The New York Times’ Ross Douthat has written an interesting piece about Jim DeMint’s move from the senate to the Heritage Foundation — so interesting, that it deserves some commentary.
DeMint’s zeal gave his party’s leadership headaches, and his support for no-hopers like Christine O’Donnell helped cost Republicans seats they might have won. But his crusade also succeeded in making the Republican Senate caucus much more interesting — thinning the ranks of time-servers, and elevating rising stars like Marco Rubio and idiosyncratic figures like Rand Paul.
Pundits who have been critical of DeMint’s move to the Heritage Foundation typically argue that he has had little accomplishments in the senate. But different people are called to different missions. Conservatives are generally content with a senator who can simply block bad legislation.
And, to his credit, Douthat clearly realizes that DeMint’s primary contribution to conservatism wasn’t in crafting legislation, but rather, was in identifying — and supporting — a new generation of conservatives in the senate.
Regarding Christine O’Donnell, you take the bad with the good. DeMint backed a lot of candidate’s who lost, but if you don’t make calls, you don’t make sales. At the end of the day, DeMint produced a net gain.
Perhaps Republicans did trade a larger number of boring, moderate Republicans for a smaller cadre of interesting and inspiring conservative senators.
It’s a question of quality over quantity.
In the wake of O’Donnell/Angle and then Akin/Mourdock, I do hope conservatives learn a lesson regarding vetting candidates to support. Commitment to ideological purity is a fine litmus test, but seriousness and competence should also part of the equation. But this is hindsight. DeMint was learning on the job. And as anyone who has ever drafted a quarterback will tell you, not every seed a Johnny Appleseed sows will reap fruit.
DeMint’s contributions may pay dividends for years to come. It may end up that DeMint has, in fact, laid the groundwork for the future of the GOP.
We may some day thank DeMint for President Rubio. The point is, like the French Revolution, when determining the significance of DeMint’s legacy — it may still be too early to say.
Some of DeMint’s admirers quickly portrayed this move as a brilliant way to expand his campaign to remake the Republican Party. But it’s more likely that moving from the Senate to the world of think tank fund-raising (where he’ll probably excel) and policy (where his experience is thinner) will reduce his public profile, and close a chapter in the history of conservatism in the process.
The assumption is that DeMint will ignore policy, and instead, turn the Heritage Foundation into a mere political operation. This, I suppose, is possible, but it’s also possible that DeMint is looking for a new challenge. It is entirely possible that he will serve as a sort of CEO, who oversees Heritage’s broad vision, while giving scholars and conservative intellectuals leeway explore creative conservative solutions.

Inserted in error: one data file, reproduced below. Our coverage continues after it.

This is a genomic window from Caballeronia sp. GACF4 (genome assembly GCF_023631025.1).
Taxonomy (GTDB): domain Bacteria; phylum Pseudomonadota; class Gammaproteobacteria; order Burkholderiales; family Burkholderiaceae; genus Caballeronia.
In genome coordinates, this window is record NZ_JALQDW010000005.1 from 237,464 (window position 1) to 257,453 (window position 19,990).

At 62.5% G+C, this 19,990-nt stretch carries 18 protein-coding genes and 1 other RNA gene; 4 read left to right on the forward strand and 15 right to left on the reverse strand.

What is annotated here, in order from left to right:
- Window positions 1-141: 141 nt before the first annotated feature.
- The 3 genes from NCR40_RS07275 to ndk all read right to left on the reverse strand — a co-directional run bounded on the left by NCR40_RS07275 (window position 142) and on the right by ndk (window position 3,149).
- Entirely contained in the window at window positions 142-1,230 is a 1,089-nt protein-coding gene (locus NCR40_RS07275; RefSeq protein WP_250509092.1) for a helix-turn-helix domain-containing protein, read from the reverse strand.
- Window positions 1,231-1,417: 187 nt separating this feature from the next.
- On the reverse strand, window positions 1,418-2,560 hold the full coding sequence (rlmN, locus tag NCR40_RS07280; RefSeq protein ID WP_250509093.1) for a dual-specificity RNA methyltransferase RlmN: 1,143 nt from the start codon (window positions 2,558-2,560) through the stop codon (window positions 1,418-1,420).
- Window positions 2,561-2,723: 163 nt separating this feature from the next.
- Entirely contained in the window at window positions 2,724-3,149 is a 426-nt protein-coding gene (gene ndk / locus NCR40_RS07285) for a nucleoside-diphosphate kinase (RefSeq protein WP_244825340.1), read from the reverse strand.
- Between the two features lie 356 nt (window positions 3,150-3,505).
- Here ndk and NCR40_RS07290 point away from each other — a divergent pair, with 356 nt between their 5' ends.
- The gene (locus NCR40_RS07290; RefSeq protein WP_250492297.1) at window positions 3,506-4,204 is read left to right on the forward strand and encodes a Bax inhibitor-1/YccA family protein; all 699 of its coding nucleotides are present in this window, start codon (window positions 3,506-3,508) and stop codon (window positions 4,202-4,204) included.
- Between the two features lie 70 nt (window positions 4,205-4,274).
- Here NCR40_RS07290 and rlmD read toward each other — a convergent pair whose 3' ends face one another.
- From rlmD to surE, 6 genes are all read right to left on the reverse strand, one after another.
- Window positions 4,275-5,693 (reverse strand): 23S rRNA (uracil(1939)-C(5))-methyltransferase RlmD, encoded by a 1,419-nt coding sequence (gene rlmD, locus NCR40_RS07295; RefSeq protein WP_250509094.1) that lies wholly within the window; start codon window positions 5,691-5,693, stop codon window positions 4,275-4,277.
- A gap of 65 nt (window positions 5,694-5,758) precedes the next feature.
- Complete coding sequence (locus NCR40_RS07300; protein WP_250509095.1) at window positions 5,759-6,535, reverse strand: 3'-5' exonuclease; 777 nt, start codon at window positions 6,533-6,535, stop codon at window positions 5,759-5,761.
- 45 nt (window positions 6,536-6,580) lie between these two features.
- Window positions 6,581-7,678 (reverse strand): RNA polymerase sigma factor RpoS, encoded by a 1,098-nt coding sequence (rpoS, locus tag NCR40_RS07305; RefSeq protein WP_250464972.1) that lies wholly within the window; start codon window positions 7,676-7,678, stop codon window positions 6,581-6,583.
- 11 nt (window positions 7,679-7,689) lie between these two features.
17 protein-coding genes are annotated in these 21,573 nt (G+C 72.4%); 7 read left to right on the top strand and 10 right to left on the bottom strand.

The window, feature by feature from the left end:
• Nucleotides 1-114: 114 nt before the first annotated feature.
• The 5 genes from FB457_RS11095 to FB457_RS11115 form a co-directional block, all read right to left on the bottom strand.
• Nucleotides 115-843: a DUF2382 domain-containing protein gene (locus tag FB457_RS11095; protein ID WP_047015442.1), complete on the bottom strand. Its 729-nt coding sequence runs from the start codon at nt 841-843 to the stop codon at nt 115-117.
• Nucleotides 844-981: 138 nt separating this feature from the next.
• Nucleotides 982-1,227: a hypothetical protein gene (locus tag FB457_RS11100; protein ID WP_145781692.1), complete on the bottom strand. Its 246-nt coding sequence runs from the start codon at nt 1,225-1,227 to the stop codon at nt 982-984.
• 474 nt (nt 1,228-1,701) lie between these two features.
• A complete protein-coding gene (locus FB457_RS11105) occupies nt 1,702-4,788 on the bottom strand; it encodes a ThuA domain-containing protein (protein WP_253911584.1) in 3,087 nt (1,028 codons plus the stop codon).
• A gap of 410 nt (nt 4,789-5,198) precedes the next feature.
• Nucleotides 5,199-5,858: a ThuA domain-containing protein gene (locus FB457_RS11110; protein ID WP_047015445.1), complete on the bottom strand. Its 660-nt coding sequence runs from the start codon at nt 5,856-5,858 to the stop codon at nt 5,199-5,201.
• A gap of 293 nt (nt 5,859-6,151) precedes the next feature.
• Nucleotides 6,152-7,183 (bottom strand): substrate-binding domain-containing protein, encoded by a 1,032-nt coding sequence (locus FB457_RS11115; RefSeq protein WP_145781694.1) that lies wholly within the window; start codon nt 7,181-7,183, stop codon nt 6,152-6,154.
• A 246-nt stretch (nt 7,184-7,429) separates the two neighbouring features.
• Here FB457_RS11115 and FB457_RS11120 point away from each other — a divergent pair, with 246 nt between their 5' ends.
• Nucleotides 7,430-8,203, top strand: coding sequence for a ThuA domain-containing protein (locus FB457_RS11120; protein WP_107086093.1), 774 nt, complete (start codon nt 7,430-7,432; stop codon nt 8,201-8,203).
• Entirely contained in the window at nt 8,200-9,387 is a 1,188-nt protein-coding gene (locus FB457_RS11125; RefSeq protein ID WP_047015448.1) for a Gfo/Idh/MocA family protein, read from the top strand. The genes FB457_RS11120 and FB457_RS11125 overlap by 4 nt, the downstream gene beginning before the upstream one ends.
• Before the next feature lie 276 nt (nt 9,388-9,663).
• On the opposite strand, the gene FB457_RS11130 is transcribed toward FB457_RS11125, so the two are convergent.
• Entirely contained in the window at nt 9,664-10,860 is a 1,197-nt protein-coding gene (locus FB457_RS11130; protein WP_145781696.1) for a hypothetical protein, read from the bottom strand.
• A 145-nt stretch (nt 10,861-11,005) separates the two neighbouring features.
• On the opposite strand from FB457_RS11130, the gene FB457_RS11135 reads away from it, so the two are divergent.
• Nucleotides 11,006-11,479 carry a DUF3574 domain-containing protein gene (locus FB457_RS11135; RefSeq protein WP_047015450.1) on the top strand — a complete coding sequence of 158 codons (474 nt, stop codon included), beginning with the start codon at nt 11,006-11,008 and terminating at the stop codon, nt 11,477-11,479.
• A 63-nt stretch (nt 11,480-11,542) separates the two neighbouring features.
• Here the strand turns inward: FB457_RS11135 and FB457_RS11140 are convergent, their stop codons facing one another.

To be sure, DeMint’s move to Heritage isn’t an obvious segue. And replacing the head of a large organization is never easy. But give them credit for shaking things up. We see this sort of thing happen in other realms all the time. Tebow’s move to New York seemed odd (and didn’t work out,) but it’s not like LeBron’s move to Miami — where he would have to share the spotlight — was automatically destined to succeed (so far, it has.)
This chapter — the DeMint chapter, the Tea Party chapter, call it what you will — was probably a necessary stage for the American right. It’s normal for defeated parties and movements to turn inward for a period of ideological retrenchment before new thinking takes hold.
What’s more, the DeMint worldview wasn’t so much wrong as incomplete. It really was important for Republicans to get more serious about entitlements and to shake off their Bush-era blitheness about deficits. The principles of many Tea Partiers really were an improvement over the transparent cynicism of a Tom DeLay.
But if DeMint-style retrenchment was necessary for Republicans, it wasn’t anywhere near sufficient. The conservatism of 2011 and 2012 had a lot to say about the long-term liabilities of the American government but far too little to say about the most immediate anxieties of American citizens, from rising health care costs to stagnating wages to the socioeconomic malaise spreading across the country’s working class. Neither the Reagan legacy nor the current conservative catechism holds the solutions to these problems; they require Republicans to apply their principles more creatively, and think about policy anew.
Douthat, I think, nails it here. Keep in mind, Democrats had to go through some time in the wilderness before Barack Obama took them into the promised land. It wasn’t always pretty, either (remember Cindy Sheehan and Michael Moore?). But it was necessary.
The way to judge Jim DeMint’s legacy is not to view it in isolation, but rather, to view it as in a sort of gestalt context. Different leaders play different roles in the conservative movement.
It has always been that way. Buckley was the thinker, Weyrich and Schlafly were the activists, Bob Novak was the reporter, Reagan was the politician — but all played vital roles.
Jim DeMint may well have a final chapter. But, for now, it seems clear that his most lasting legacy as a senator will be in identifying and supporting a new generation of inspiring and young conservative leaders. When you think of it, that’s something to be proud of.